FORT WAYNE, Ind. (WANE) – Tuesday’s blast of winter weather represented new territory for Fort Wayne Community Schools. It’s the first time thousands of students have had to trek through snow and ice to get to school since last year’s transportation cuts.
NewsChannel 15 talked to a handful of North Side High School students making the walk to school Tuesday morning. While conditions certainly weren’t ideal, several students said it really wasn’t as bad as people might think.
“It’s cold. It’s okay though. It’s just like a rough little cold walk. It’s not that far from here. I live on State and Sherman, so it’s probably about like a 25 minute walk,” sophomore Dariyonte Brown said. “Just thinking that I can get to school on time, just trying to hurry up and get there.”
Junior Soloan Holmes has about a ten minute walk to school.
“It’s cold. It’s real cold. Just too lazy to go out in the cold is how I feel,” Holmes said.
Freshman Vanessa Lovell said her walk takes between 20-30 minutes. She recommended listening to music to help pass the time.
“It’s cold, and my shoes are getting so snowy,” Lovell said. “Some people are just accepting it and trying to get there in a hurry so they can get out of the cold.”
There’s no doubt about it. Warm weather was nowhere to be found in the Summit City Tuesday. The snow and its common companion, the ice, coated many sidewalks along the path to North Side High School.
“It was a little cold, not really too bad. The snow can sometimes get on your nerves when you’re walking to school and your shoes get all wet, but other than that pretty good,” freshman Michael Hart said. “I can’t wait to get to school sometimes. When it’s really cold out, I want to get warmed up real quickly.”
“Well, it’s been interesting because it’s all icy and snowy. I almost fell a couple of times, but you know, just got to get to school. I’m trying to graduate,” senior Alexis Grepke said.
Senior Alexis Grepke is just one of the thousands of students walking to school this year thanks to transportation cuts. Property tax caps forced the district to slash the budget.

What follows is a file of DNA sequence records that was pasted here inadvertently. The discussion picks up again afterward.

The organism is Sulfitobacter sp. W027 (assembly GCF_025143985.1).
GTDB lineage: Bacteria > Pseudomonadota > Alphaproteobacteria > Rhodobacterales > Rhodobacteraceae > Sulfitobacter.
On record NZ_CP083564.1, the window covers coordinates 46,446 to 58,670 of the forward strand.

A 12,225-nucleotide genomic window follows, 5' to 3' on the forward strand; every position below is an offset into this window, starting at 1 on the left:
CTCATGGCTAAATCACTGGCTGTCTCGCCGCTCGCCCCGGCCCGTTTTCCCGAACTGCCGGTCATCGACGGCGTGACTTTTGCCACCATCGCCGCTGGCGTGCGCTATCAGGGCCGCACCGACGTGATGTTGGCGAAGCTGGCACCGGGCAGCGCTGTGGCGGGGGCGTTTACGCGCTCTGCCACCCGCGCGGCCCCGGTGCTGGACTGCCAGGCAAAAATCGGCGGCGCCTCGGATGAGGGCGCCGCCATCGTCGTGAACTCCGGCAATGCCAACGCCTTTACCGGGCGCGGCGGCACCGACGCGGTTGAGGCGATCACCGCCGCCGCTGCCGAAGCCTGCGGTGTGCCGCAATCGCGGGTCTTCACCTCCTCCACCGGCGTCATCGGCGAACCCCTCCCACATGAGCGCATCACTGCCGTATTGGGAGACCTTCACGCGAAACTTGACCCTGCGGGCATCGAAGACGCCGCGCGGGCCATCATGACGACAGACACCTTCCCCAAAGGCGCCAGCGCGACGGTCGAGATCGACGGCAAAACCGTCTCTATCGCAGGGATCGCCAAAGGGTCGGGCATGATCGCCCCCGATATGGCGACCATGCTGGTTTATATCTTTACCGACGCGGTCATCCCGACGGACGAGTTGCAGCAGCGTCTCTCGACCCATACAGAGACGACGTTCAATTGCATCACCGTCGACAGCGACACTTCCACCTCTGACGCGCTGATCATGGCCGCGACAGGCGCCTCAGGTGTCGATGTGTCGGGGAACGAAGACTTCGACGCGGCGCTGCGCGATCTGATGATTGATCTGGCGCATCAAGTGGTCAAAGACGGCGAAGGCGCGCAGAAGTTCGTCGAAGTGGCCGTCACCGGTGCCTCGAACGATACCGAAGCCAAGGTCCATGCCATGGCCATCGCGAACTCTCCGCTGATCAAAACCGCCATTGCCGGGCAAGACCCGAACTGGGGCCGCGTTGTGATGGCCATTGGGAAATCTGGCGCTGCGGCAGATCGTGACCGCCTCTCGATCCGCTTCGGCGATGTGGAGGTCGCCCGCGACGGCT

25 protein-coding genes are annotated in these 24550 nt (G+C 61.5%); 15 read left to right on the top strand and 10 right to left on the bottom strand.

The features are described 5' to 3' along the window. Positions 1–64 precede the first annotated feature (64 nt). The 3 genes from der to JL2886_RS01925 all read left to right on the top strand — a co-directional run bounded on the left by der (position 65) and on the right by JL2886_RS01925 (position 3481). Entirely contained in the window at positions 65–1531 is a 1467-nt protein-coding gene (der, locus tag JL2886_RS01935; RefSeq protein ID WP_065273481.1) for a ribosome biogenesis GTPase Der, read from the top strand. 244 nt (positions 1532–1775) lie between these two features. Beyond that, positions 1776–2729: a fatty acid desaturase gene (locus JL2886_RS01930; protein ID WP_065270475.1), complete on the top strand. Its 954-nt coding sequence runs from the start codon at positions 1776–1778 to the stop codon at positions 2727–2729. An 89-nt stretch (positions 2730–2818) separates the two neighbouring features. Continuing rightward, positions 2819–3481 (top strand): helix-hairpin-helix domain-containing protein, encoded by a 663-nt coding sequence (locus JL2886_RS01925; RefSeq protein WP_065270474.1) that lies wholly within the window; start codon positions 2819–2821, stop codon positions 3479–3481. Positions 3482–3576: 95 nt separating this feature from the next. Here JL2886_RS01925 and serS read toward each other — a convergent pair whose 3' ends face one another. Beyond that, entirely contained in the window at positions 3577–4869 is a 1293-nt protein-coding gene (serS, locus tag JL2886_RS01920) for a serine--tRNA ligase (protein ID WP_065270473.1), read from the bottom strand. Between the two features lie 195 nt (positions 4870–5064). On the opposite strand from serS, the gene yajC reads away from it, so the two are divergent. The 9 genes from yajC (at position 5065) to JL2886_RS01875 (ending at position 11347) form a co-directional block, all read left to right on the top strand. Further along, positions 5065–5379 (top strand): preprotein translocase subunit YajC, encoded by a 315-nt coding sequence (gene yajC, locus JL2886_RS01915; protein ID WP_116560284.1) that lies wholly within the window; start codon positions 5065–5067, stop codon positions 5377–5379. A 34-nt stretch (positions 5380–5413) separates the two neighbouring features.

“We don’t necessarily want to see students out walking either, but that doesn’t mean that we can provide transportation. We cannot spend more than taxpayers put in,” FWCS spokesperson Krista Stockman said.
The daily walk takes Grepke about a half hour each way.
“I live by the zoo so it’s between that two mile radius,” Grepke said.
But, that commute can’t stop her from taking a road much higher than Tuesday’s temperatures.
“I’m perfectly fine. I’m getting hot actually,” Grepke said.
That might be a bit of an exaggeration, but much like the fresh powder, Grepke is here to provide some fresh perspective.
“You’ve got to suck it up. You’ve got to do things in life that you don’t always want to do, and snow is one of them,” Grepke said.
Many parents have reached out to FWCS on social media, voicing concerns and also complaints. The district has chosen to respond personally to many of those posts.
“We do use social media because we know that’s where parents are, and we do want to hear their comments even if we don’t always agree with what they’re saying,” Stockman said. “I know that some people go there just for the entertainment value, and I know that sometimes the kids get on there and say let’s take a step back, it’s really not as bad as you’re making it out to be. So, it’s interesting to see some of those dialogues. It’s fun because the kids are often the voice of reason.”
Stockman said it’s also important to not compare FWCS to other districts that may have closed today because of the different resources available.
“We don’t have e-learning like some of the other districts do. We know that if our kids aren’t in school that that places a burden on a lot of their parents. So, there’s a lot of factors that we have to consider,” Stockman said. “If we can get the kids to school safely, then that’s where we want them to be.”
With Tuesday being the first delay all school year for FWCS, Stockman said people need to remember it’s still early in the winter season.
“We don’t want to have cancellation after cancellation after cancellation. So, on a day like today, we delayed so that we could get some daylight, let the city get the streets cleared up a little bit, and then we can get the kids to school,” Stockman said. “We do look at those factors that we have more walkers, but on a day like today, when we got not even two inches of snow, we also have to be mindful that it is winter and two inches of snow for Fort Wayne really isn’t that much, especially when we look at the last two winters and what we’ve endured.”